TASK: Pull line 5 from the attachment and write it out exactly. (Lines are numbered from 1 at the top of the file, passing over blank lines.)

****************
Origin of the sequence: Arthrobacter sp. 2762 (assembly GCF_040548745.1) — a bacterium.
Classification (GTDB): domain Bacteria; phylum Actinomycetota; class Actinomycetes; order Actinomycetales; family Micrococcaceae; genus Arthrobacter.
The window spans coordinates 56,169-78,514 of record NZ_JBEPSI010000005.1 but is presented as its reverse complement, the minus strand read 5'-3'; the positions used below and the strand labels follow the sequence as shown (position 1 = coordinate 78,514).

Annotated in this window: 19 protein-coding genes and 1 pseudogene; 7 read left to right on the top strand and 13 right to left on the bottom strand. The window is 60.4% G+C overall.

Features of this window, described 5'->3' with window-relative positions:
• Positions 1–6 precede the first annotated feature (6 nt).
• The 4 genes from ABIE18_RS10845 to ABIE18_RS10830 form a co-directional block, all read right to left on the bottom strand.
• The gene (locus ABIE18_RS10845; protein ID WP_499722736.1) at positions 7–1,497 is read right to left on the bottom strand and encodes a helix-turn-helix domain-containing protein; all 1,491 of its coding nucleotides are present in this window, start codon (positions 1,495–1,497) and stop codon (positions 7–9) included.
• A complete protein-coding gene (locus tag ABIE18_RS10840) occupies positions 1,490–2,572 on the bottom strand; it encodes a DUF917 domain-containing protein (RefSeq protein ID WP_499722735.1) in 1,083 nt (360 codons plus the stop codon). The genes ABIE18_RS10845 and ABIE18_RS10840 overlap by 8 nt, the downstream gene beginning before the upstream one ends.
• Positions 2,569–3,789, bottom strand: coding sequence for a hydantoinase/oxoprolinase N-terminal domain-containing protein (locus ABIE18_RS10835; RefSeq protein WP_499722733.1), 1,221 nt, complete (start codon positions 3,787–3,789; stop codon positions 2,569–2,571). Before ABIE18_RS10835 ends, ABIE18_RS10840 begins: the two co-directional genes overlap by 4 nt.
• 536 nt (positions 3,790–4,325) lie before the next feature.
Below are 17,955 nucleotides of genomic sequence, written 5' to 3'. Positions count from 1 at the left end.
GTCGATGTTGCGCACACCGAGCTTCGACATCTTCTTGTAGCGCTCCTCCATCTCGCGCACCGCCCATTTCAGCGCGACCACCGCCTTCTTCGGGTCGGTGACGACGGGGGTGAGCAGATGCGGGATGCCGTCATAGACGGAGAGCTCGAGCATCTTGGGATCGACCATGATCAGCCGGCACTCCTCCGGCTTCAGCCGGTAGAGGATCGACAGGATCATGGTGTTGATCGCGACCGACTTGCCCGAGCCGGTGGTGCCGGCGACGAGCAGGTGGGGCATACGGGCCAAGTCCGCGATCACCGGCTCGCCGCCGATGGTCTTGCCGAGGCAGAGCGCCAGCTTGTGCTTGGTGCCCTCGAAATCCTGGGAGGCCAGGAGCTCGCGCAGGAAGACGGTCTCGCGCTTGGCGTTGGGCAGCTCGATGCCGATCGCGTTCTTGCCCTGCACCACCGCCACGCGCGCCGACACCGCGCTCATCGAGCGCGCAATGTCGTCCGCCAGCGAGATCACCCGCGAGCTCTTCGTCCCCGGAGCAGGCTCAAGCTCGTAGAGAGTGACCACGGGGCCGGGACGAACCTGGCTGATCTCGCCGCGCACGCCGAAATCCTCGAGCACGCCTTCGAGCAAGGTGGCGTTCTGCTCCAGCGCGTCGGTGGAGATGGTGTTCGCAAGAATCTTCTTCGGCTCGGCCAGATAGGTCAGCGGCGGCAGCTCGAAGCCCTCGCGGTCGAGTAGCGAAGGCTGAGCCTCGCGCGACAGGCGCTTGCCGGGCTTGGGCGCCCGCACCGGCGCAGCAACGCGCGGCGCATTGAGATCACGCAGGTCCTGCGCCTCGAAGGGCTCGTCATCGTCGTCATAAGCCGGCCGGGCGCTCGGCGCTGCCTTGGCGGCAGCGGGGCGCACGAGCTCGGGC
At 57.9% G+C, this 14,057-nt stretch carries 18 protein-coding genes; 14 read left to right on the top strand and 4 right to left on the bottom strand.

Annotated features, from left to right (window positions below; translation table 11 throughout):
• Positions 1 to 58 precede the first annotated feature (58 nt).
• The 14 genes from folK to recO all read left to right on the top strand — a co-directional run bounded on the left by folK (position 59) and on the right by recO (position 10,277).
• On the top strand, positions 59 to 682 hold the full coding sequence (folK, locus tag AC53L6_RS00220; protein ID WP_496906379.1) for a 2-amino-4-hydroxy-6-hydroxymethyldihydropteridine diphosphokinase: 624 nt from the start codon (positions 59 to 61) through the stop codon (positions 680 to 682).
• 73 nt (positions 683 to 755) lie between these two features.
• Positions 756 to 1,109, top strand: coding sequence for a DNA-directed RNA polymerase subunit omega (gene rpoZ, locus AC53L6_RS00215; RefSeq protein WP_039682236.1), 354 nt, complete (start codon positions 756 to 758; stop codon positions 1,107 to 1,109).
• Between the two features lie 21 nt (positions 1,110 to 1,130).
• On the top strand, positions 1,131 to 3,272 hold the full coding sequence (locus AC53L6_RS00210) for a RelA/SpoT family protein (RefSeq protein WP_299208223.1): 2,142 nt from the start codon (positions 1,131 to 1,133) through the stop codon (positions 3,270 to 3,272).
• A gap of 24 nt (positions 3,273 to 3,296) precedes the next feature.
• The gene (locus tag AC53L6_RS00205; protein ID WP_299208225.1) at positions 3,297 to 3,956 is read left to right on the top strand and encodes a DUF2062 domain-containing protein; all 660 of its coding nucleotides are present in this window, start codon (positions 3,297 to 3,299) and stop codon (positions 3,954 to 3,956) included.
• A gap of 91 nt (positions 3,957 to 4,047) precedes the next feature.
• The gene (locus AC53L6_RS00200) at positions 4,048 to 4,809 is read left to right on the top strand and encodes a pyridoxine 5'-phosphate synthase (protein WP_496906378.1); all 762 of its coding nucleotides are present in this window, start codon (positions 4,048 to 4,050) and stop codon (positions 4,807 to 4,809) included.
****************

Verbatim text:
Features of this window, described 5'->3' with window-relative positions: